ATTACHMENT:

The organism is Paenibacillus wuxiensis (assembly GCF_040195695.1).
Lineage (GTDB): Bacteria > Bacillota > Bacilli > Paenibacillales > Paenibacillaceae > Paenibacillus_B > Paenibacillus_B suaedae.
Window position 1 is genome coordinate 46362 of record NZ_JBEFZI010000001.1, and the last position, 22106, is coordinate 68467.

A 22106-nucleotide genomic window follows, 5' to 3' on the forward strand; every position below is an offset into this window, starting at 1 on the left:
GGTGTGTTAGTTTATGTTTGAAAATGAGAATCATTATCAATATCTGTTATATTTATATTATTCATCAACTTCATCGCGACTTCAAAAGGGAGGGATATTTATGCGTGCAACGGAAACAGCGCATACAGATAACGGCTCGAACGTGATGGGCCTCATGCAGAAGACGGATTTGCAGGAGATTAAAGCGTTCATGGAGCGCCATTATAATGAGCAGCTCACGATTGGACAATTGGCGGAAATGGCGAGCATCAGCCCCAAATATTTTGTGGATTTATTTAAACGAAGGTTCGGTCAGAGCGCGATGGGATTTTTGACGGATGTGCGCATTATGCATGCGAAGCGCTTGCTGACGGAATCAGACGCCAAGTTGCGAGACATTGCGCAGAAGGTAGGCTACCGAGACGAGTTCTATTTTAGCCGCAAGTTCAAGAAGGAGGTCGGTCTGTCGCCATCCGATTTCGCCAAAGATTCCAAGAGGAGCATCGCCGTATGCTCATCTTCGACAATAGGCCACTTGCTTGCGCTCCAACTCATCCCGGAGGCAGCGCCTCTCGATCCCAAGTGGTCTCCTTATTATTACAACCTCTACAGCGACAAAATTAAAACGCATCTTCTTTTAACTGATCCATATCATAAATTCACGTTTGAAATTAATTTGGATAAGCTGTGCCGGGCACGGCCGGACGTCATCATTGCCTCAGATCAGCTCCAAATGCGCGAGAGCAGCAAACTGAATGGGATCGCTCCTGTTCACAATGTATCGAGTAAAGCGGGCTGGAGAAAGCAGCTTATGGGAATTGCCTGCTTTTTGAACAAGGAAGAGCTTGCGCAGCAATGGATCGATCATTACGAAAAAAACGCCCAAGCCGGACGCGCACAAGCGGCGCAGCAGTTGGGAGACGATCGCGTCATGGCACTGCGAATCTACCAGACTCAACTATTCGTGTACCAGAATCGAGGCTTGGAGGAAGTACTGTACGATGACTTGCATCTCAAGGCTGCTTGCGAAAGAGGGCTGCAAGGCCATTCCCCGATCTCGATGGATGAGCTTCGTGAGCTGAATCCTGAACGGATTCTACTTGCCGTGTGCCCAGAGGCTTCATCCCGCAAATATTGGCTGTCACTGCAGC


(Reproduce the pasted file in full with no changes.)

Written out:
The organism is Paenibacillus wuxiensis (assembly GCF_040195695.1).
Lineage (GTDB): Bacteria > Bacillota > Bacilli > Paenibacillales > Paenibacillaceae > Paenibacillus_B > Paenibacillus_B suaedae.
Window position 1 is genome coordinate 46362 of record NZ_JBEFZI010000001.1, and the last position, 22106, is coordinate 68467.

A 22106-nucleotide genomic window follows, 5' to 3' on the forward strand; every position below is an offset into this window, starting at 1 on the left:
GGTGTGTTAGTTTATGTTTGAAAATGAGAATCATTATCAATATCTGTTATATTTATATTATTCATCAACTTCATCGCGACTTCAAAAGGGAGGGATATTTATGCGTGCAACGGAAACAGCGCATACAGATAACGGCTCGAACGTGATGGGCCTCATGCAGAAGACGGATTTGCAGGAGATTAAAGCGTTCATGGAGCGCCATTATAATGAGCAGCTCACGATTGGACAATTGGCGGAAATGGCGAGCATCAGCCCCAAATATTTTGTGGATTTATTTAAACGAAGGTTCGGTCAGAGCGCGATGGGATTTTTGACGGATGTGCGCATTATGCATGCGAAGCGCTTGCTGACGGAATCAGACGCCAAGTTGCGAGACATTGCGCAGAAGGTAGGCTACCGAGACGAGTTCTATTTTAGCCGCAAGTTCAAGAAGGAGGTCGGTCTGTCGCCATCCGATTTCGCCAAAGATTCCAAGAGGAGCATCGCCGTATGCTCATCTTCGACAATAGGCCACTTGCTTGCGCTCCAACTCATCCCGGAGGCAGCGCCTCTCGATCCCAAGTGGTCTCCTTATTATTACAACCTCTACAGCGACAAAATTAAAACGCATCTTCTTTTAACTGATCCATATCATAAATTCACGTTTGAAATTAATTTGGATAAGCTGTGCCGGGCACGGCCGGACGTCATCATTGCCTCAGATCAGCTCCAAATGCGCGAGAGCAGCAAACTGAATGGGATCGCTCCTGTTCACAATGTATCGAGTAAAGCGGGCTGGAGAAAGCAGCTTATGGGAATTGCCTGCTTTTTGAACAAGGAAGAGCTTGCGCAGCAATGGATCGATCATTACGAAAAAAACGCCCAAGCCGGACGCGCACAAGCGGCGCAGCAGTTGGGAGACGATCGCGTCATGGCACTGCGAATCTACCAGACTCAACTATTCGTGTACCAGAATCGAGGCTTGGAGGAAGTACTGTACGATGACTTGCATCTCAAGGCTGCTTGCGAAAGAGGGCTGCAAGGCCATTCCCCGATCTCGATGGATGAGCTTCGTGAGCTGAATCCTGAACGGATTCTACTTGCCGTGTGCCCAGAGGCTTCATCCCGCAAATATTGGCTGTCACTGCAGC